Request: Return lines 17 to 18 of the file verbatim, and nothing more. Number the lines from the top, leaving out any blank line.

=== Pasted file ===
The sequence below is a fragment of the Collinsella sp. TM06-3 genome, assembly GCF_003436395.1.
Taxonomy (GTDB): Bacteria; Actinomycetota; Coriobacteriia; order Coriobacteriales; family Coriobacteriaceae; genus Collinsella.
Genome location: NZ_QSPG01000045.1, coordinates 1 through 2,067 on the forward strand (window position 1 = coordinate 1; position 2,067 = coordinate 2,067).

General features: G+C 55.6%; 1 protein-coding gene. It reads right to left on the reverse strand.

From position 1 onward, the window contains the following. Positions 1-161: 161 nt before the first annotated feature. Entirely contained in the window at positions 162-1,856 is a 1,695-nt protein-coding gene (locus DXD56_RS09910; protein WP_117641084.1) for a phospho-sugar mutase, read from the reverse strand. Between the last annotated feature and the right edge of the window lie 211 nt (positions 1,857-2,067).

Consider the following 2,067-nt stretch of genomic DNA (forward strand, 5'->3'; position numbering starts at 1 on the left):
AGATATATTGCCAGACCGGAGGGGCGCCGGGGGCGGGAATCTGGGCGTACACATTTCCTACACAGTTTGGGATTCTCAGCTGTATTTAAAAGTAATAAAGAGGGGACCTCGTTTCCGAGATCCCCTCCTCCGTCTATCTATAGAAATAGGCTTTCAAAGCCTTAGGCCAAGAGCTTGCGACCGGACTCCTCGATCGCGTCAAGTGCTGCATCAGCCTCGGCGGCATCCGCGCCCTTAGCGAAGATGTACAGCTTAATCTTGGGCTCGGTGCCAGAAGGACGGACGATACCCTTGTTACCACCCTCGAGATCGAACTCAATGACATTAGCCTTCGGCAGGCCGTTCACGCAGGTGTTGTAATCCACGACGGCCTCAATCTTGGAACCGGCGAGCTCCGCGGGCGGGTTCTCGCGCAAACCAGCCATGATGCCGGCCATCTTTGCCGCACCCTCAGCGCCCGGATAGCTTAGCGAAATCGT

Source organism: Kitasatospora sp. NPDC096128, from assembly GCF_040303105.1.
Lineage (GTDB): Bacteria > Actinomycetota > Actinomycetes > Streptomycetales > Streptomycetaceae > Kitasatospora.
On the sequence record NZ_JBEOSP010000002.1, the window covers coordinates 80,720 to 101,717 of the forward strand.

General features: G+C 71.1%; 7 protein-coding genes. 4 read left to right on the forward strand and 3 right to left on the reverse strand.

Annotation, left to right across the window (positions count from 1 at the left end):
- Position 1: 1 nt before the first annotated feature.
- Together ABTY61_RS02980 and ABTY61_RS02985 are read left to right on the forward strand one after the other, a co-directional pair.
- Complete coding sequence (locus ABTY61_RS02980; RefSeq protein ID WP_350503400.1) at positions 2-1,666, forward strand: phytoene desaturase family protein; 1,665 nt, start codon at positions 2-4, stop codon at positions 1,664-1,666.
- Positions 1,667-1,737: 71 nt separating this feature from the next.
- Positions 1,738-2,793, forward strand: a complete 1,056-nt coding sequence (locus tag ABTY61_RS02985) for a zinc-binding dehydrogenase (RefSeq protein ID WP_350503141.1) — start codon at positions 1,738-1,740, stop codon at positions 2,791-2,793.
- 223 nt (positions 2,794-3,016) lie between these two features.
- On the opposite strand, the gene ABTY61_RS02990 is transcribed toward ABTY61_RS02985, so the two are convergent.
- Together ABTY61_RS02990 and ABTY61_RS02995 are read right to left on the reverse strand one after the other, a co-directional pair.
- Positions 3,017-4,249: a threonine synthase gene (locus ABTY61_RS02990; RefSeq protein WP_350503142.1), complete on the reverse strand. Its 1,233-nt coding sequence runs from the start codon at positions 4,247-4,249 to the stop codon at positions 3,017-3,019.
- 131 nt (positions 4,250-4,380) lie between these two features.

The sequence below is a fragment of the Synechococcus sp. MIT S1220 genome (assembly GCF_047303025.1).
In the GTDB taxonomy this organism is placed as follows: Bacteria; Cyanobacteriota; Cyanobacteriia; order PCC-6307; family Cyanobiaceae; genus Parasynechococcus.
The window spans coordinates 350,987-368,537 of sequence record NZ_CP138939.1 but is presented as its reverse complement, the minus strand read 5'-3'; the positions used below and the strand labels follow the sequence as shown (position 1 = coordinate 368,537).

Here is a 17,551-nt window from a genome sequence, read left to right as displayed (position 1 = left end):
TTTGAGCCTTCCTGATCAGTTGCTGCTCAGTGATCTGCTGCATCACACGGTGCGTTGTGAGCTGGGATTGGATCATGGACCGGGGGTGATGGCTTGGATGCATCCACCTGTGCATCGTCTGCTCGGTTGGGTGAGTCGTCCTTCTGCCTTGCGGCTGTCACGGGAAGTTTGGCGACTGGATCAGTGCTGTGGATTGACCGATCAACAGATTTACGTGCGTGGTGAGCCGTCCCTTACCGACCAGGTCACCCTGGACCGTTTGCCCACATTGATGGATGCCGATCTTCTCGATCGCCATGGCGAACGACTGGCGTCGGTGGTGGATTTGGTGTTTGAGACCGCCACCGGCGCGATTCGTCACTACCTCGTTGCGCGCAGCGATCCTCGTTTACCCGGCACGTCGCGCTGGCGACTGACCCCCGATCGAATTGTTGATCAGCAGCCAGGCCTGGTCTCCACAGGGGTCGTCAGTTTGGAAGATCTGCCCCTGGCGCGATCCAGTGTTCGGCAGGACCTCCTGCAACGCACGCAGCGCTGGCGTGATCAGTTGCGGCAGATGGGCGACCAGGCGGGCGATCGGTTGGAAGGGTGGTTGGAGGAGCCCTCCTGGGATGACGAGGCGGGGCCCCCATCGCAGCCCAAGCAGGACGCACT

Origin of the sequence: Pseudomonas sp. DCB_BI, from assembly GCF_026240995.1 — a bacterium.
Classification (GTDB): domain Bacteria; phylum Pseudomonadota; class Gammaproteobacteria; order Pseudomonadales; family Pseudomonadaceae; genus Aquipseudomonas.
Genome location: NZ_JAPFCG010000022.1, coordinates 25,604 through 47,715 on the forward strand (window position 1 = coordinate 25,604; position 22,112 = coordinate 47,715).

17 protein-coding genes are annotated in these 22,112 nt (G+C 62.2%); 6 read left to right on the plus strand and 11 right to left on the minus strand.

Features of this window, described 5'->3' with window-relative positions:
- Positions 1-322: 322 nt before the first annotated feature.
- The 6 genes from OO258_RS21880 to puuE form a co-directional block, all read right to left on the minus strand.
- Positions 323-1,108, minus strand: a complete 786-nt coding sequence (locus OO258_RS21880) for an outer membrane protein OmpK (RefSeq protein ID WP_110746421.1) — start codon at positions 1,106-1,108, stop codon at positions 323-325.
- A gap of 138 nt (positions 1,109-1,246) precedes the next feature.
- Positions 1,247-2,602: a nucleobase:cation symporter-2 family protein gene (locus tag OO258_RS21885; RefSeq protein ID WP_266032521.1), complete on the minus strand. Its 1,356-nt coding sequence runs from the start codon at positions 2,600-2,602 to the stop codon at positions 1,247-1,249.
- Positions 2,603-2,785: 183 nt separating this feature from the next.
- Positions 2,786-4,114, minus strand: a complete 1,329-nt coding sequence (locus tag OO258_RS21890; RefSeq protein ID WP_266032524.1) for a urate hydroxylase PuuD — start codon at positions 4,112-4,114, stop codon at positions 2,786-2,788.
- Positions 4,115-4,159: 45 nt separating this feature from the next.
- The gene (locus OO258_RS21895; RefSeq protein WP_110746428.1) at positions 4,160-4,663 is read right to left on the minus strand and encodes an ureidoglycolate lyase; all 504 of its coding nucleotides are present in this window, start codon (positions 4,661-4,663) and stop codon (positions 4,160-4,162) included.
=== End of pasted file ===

- Positions 1,738-2,793, forward strand: a complete 1,056-nt coding sequence (locus tag ABTY61_RS02985) for a zinc-binding dehydrogenase (RefSeq protein ID WP_350503141.1) — start codon at positions 1,738-1,740, stop codon at positions 2,791-2,793.
- 223 nt (positions 2,794-3,016) lie between these two features.